We have greatly increased our money supply beyond our increase in goods and services: This is the actual definition of inflation. Increasing prices across the board (the Consumer Price Index jumped 7.9% in February, the largest single month increase in 40 years) are a symptom of inflation and a convenient way to try to measure its impact. But actual inflation is caused when the supply of money is increasing so fast that there ends up being too much of it chasing too few goods. This has been going on for a while. Biden did not start it, but he has added fuel to our monetary fire.
We were recovering from being locked down for a year-plus and people had started spending money again: Not only was the money supply increasing too fast in terms of available dollars, but prior to Russia invading Ukraine, the American consumer was coming out of their masked shell and beginning to spend money again. Some of that money got put into their pockets by the government printing it and handing it to them in the form of Covid relief payments. So, there was a combined effect of too much money chasing too few goods and chasing them faster.
The cost of energy is a component cost of virtually everything so the upward pressure on prices gets amplified: As Biden drove up energy prices through his polices to curtail domestic production, he was driving up the cost to every goods and service provider in the country (how do you get the merchandise to your store shelves? How do you pay for gas driving to work at the beauty shop? And so on). Biden’s energy policies did not cause inflation, but they have allowed inflation to flourish.
Joe Biden, with his combined ideals of “green energy” and “printing greenbacks”, has put America in a position where not just high gas prices, not just high energy prices, but high prices in general, are now with us for the near and intermediate-term future. Large domestic energy companies have been hamstrung in their ability to explore for and extract domestic oil and gas reserves. This means that even if the Russia-Ukraine war ends tomorrow, (and it won’t), the problem of US dependance on foreign oil and suffering the attendant higher prices associated therewith will not end.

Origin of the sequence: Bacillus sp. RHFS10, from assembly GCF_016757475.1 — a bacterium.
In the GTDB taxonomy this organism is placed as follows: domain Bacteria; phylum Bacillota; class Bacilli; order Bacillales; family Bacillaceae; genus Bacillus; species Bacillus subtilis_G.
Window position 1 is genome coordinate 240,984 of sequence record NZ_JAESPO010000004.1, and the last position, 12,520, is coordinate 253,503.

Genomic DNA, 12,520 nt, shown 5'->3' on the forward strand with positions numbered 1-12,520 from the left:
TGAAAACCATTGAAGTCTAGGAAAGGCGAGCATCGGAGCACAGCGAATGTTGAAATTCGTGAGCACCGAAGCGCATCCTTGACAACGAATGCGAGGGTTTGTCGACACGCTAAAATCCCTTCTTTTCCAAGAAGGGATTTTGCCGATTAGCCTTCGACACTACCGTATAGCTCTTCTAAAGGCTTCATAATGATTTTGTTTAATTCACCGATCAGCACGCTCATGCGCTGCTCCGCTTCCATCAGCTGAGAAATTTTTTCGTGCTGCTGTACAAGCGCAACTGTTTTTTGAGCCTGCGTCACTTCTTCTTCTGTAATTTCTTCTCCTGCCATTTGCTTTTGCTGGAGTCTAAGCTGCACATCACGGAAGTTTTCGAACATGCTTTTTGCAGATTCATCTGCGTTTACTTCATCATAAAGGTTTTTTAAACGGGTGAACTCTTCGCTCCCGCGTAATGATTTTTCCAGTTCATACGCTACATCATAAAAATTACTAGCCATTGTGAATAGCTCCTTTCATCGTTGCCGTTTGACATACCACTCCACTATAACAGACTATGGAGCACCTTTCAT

A friend of mine told me that his father used to have a saying: When something that is supposed to be good news turns out to be bad news, you know that you really have a problem. Recently the Wall Street Journal ran a piece titled “Oil Markets’ Big Winners: Little Guys Who Are Willing to drill.” The article chooses as its focal point 84-year-old Autry Stevens, who owns Endeavor Energy Sources. His company, like other independents, has not been as hampered by the Biden administration’s new anti-energy policies. Stevens is now reportedly worth over $10 billion after having been in financial trouble just a few short years ago.
The article points out that independent energy firms are now operating 62% of our oil and gas rigs compared to 49% just a few years ago. That’s good news, right? The triumph of private business and the resourcefulness of free market capitalism are coming to the rescue. Here’s why the good news is bad news. The independent companies are not the ones with the greater resources and capabilities to extract oil from various US locations. The big companies can best do that. The gathering strength of the smaller independents, good news in an unregulated economy, here is a canary in a coal mine for American consumers.
Joe Biden did this and he did it on purpose. What’s worse than that is that he told us he was going to do before he was elected. But the greatest tragedy is that Americans either didn’t believe it, understand it, or care about it. They care now. Unfortunately, we have to wait until November to find out just how much they really care.